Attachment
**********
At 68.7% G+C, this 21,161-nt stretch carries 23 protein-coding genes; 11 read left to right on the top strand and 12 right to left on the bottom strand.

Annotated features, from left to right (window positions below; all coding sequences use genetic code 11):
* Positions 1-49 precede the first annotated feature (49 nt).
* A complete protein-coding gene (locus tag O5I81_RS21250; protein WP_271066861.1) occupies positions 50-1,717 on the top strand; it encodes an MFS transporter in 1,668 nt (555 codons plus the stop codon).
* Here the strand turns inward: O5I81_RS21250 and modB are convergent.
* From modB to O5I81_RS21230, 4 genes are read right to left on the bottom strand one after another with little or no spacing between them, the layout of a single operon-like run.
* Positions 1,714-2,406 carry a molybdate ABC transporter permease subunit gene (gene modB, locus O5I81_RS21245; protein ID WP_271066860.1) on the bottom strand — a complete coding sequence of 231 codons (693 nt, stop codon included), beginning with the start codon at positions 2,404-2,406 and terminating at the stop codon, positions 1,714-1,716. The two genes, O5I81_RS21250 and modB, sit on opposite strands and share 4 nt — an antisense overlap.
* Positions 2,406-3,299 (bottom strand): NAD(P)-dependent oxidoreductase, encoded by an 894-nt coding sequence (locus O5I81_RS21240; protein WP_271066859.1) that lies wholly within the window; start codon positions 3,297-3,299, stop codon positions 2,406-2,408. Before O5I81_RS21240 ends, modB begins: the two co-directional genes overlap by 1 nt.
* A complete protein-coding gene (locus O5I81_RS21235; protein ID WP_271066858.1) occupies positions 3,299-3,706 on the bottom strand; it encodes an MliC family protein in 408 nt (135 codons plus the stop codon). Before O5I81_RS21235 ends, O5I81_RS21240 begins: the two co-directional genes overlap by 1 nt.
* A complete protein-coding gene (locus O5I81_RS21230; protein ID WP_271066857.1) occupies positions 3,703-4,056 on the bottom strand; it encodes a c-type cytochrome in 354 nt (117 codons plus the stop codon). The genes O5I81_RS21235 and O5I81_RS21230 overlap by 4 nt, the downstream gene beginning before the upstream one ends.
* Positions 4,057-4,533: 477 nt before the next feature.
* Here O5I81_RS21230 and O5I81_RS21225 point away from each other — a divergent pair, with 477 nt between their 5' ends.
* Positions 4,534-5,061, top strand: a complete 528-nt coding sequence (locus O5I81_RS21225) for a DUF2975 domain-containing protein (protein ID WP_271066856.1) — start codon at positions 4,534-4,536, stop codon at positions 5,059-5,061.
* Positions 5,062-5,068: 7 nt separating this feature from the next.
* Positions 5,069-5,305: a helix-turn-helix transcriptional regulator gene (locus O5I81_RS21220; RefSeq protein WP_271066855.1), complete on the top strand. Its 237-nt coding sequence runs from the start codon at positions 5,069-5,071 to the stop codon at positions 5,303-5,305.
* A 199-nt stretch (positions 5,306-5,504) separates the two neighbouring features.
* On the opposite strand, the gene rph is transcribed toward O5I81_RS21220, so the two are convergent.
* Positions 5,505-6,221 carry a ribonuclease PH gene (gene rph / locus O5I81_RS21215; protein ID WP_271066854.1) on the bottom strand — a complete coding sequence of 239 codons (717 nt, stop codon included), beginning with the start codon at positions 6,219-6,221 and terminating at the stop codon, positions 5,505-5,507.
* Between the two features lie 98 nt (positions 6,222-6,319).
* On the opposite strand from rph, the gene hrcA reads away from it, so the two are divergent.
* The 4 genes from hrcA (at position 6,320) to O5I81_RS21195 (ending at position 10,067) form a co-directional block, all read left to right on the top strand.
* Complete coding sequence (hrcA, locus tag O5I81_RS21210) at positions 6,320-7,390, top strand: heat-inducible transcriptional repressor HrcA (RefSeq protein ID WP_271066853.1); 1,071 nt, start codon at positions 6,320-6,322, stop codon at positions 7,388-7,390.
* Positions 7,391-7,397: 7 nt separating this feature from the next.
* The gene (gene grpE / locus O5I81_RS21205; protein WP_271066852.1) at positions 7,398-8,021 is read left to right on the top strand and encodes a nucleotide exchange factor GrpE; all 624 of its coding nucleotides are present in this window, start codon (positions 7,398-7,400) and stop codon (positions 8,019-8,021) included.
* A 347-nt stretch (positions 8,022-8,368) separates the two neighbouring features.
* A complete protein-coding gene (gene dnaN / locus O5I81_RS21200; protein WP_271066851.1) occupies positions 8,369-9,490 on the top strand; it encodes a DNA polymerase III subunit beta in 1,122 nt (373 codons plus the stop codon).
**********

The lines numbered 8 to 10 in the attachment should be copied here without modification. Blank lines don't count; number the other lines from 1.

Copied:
* Positions 2,406-3,299 (bottom strand): NAD(P)-dependent oxidoreductase, encoded by an 894-nt coding sequence (locus O5I81_RS21240; protein WP_271066859.1) that lies wholly within the window; start codon positions 3,297-3,299, stop codon positions 2,406-2,408. Before O5I81_RS21240 ends, modB begins: the two co-directional genes overlap by 1 nt.
* A complete protein-coding gene (locus O5I81_RS21235; protein ID WP_271066858.1) occupies positions 3,299-3,706 on the bottom strand; it encodes an MliC family protein in 408 nt (135 codons plus the stop codon). Before O5I81_RS21235 ends, O5I81_RS21240 begins: the two co-directional genes overlap by 1 nt.
* A complete protein-coding gene (locus O5I81_RS21230; protein ID WP_271066857.1) occupies positions 3,703-4,056 on the bottom strand; it encodes a c-type cytochrome in 354 nt (117 codons plus the stop codon). The genes O5I81_RS21235 and O5I81_RS21230 overlap by 4 nt, the downstream gene beginning before the upstream one ends.